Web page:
Steel framing versus timber framing — it’s a case of the tried and true against a still comparatively new method of construction framing. There are pros and cons for both, so take a look at the arguments for and against . . .
Steel Frames — the pros
• Stability and strength
Steel is the epitome of stable. It remains straight and true throughout the building process, which can save time and energy. It provides straighter walls and sharper corners.
Steel has a high strength-to-weight ratio which actually allows buildings to be built with less framing. That can mean a longer span and larger windows.
• Ease of use
Steel framing is about a third of the weight of its timber counterpart, so is easier to move around on site. That means great health and safety benefits for builders and labourers.
Because a steel frame can be manufactured based on the house plans, precision is guaranteed. Even the holes can be pre-punched for fixings and running cabling.
• Moisture and fire-resistant
Steel simply does not absorb moisture. That is a benefit when building on wet sites as you don’t have to wait for framing to dry out to proceed with the build. It is also a long-term benefit with less chance of moisture retention in the house.
If you experience the unfortunate event of a house fire then the steel framing will not add fuel to the fire because it does not burn.
Steel Framing — the cons
Steel framed homes are thought to be harder to insulate than their wooden counterparts. Steel framing requires a thermal break to be included as part of the insulation process.
This is because steel heats up quicker than wood. If a thermal break is not included then the warm steel can cause condensation within the walls of the home and, over time, the moisture can compromise the wall’s integrity.
• Live wires and fire
Because steel is a conductor, there is a serious risk if any live wires come into contact with the framing. Circuit breakers are required to prevent against this potentially lethal hazard.
While steel frames do not catch fire, they can severely buckle if they are exposed to the intense heat of a fire. If they buckle, then an extensive amount of the frame will need to be replaced due to how steel framing is fixed together.
Much of it interlocks so it is not as simple to replace as timber.
Timber does not rust, but steel can. Steel frames are galvanised as part of the manufacturing process, but if the frame is cut, scratched or drilled after manufacture then rust can creep in.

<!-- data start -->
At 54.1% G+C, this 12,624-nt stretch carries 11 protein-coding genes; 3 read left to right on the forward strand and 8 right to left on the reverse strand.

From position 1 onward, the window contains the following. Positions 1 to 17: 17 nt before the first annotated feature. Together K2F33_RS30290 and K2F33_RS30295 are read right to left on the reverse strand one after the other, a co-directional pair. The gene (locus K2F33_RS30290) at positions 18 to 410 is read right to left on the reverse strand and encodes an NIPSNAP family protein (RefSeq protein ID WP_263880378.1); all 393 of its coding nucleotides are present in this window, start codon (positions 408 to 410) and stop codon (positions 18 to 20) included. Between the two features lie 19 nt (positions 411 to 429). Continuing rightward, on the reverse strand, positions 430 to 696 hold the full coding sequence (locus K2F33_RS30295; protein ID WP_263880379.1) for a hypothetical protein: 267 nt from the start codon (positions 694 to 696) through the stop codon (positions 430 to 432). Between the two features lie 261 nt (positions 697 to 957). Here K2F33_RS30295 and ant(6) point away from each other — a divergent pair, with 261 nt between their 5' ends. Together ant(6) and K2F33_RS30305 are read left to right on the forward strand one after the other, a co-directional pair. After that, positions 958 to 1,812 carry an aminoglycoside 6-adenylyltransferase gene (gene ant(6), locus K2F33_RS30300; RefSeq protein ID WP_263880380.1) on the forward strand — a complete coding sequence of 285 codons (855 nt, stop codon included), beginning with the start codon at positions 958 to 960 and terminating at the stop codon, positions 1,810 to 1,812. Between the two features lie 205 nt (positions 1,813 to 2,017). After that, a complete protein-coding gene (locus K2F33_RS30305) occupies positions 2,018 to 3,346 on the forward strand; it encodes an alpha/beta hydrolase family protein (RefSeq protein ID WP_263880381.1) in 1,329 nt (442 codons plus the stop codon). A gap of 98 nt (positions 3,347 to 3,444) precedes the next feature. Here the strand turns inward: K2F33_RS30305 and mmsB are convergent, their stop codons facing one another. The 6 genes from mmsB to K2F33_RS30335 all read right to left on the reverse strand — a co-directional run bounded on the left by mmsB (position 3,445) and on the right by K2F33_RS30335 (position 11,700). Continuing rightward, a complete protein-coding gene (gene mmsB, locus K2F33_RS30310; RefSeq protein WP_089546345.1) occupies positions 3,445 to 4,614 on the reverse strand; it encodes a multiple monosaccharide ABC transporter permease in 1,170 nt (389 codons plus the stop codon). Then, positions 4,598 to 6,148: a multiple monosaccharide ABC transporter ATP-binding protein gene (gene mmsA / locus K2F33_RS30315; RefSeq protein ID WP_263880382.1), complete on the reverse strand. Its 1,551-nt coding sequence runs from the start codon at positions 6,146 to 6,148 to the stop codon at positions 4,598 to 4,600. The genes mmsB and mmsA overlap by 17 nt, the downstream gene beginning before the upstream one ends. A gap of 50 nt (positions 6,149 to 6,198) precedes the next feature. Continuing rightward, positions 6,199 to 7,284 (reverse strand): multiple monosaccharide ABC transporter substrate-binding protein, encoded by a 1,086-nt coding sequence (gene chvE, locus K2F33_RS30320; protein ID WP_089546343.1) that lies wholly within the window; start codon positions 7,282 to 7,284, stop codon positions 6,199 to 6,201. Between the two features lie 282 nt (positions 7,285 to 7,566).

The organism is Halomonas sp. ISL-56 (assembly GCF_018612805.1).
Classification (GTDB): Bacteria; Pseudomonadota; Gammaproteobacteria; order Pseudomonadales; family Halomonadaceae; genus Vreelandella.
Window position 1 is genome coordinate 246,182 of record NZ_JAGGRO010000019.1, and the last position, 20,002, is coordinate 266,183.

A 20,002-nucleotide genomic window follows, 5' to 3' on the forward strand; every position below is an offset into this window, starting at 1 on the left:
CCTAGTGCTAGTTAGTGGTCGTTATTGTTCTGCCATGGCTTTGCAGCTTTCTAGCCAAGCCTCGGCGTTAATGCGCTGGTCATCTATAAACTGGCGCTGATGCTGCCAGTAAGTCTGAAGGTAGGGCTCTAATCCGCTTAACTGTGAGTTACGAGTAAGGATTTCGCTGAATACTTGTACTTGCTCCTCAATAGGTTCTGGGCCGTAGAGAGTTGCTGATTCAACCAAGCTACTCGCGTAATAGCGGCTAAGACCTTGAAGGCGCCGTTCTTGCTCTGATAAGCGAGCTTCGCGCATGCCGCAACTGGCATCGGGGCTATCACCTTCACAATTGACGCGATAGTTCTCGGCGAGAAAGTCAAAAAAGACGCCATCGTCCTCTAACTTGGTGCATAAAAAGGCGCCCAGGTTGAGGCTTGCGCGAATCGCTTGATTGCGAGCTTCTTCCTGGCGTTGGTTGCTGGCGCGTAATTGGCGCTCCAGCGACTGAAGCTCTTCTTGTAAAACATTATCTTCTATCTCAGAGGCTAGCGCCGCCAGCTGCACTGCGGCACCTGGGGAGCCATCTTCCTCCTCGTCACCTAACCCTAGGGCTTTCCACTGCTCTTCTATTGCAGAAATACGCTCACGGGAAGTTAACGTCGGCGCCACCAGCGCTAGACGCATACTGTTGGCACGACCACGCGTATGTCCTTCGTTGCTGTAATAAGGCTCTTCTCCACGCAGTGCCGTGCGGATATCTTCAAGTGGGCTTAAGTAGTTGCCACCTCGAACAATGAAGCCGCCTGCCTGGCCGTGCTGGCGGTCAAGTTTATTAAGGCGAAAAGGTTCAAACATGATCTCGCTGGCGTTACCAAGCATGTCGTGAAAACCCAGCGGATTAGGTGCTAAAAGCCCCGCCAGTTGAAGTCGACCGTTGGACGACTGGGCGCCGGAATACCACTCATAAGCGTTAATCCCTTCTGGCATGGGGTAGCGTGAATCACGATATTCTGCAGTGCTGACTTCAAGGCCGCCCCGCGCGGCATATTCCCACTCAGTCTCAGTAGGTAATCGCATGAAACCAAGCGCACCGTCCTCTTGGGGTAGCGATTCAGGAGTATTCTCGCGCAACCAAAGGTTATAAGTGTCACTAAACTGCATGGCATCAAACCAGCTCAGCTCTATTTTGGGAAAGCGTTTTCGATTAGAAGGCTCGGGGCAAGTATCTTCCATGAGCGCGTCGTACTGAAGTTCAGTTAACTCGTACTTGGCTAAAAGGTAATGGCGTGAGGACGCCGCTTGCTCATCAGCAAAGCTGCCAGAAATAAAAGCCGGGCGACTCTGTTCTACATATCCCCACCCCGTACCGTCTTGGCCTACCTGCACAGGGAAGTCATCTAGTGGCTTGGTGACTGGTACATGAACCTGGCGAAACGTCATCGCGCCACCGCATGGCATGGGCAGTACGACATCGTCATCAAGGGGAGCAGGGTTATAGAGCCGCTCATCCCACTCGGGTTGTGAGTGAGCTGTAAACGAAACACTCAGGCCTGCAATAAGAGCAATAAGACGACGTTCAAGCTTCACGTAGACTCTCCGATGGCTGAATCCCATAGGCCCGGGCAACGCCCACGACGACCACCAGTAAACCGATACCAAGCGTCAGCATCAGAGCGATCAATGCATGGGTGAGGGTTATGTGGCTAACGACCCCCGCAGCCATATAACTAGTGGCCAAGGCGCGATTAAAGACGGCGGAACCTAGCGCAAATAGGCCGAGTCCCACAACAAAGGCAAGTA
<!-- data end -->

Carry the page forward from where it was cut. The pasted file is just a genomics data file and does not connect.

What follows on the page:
Timber Frames — the pros
• Tried and true
You do not need research to prove that timber frames work — hundreds of years of building history prove that. It is still the more popular choice, with more than 1.5 million kiwi homes boasting home-grown, sustainable wooden frames.
• Easy to build with
Any home builder will be able to build a solid and secure house with timber framing. It can easily be trimmed or shaped on site to suit modifications or changes in plans.
• Warm and safe
Timber is a natural insulator, gathering heat in the day and slowly releasing it at night. Timber framing easily meets insulation standards without the need for thermal barriers, or other special methods.
Timber is strong, providing solid framing foundations for a home. It also performs well in seismic testing with its ability to absorb movement and sudden tremors.
Timber Frames — the cons
• Labour costs
While the price of steel and timber frames are comparative, the cost of labour to work with each material is not. Much of a steel frame can be manufactured off site and erected very quickly by skilled and unskilled labourers.
Timber frames need to be constructed by skilled builders, who spend time cutting wood to size, drilling holes for cabling, and framing sections up. Therefore, labour costs are going to be a lot higher for wooden frames.
• Vulnerable to pests
Any number of pests can compromise the integrity of timber. That ranges from termites to possums. Timber is a lot easier to chew through than steel.
• Vulnerable to moisture
Timber will always absorb moisture. It expands when it gets wet and then contracts when it dries out. This can cause the attached coverings to warp and crack over time.
It can also cause nasties such as mould and fungi, which pose major health risks.
So there it is — a selection of positives and negatives for each building material.
Which option is best? That is for the individual to decide because, ultimately, it will come down to the material that the builder is most comfortable using.
Source Reference: https://www.buildingtoday.co.nz